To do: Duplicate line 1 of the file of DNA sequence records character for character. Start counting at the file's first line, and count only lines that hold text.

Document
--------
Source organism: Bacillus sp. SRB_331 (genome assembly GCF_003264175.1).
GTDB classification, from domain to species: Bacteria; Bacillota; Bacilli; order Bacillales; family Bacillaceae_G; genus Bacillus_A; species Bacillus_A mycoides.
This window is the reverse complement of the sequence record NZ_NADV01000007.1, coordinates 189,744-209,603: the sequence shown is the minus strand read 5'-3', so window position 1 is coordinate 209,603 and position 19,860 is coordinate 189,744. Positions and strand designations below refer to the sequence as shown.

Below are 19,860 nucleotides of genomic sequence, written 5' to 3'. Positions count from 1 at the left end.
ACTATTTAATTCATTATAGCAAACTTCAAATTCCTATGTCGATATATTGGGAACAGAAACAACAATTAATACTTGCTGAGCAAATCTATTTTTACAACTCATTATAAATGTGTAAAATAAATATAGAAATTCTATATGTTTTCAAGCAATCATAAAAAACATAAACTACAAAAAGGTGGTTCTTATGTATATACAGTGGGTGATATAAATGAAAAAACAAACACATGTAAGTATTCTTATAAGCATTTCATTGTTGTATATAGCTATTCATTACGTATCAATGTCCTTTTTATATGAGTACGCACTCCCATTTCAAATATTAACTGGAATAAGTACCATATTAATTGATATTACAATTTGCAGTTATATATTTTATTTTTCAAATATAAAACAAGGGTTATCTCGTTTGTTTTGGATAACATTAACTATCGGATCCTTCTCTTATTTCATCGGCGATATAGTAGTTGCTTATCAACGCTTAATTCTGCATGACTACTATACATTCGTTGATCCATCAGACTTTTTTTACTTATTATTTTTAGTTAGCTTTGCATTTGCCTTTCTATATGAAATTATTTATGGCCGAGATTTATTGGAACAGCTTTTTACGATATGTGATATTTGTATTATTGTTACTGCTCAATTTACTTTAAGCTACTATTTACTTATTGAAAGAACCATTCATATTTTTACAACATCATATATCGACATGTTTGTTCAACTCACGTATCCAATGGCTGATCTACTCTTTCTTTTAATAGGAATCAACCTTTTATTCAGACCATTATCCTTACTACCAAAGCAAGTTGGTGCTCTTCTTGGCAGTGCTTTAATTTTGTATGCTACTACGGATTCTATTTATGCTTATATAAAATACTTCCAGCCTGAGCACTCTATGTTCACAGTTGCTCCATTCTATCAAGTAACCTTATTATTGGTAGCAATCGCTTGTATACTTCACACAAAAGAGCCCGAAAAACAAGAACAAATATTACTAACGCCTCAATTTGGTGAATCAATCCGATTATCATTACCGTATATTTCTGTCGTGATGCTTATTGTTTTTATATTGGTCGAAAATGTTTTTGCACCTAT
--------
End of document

Source organism: Bacillus sp. SRB_331 (genome assembly GCF_003264175.1).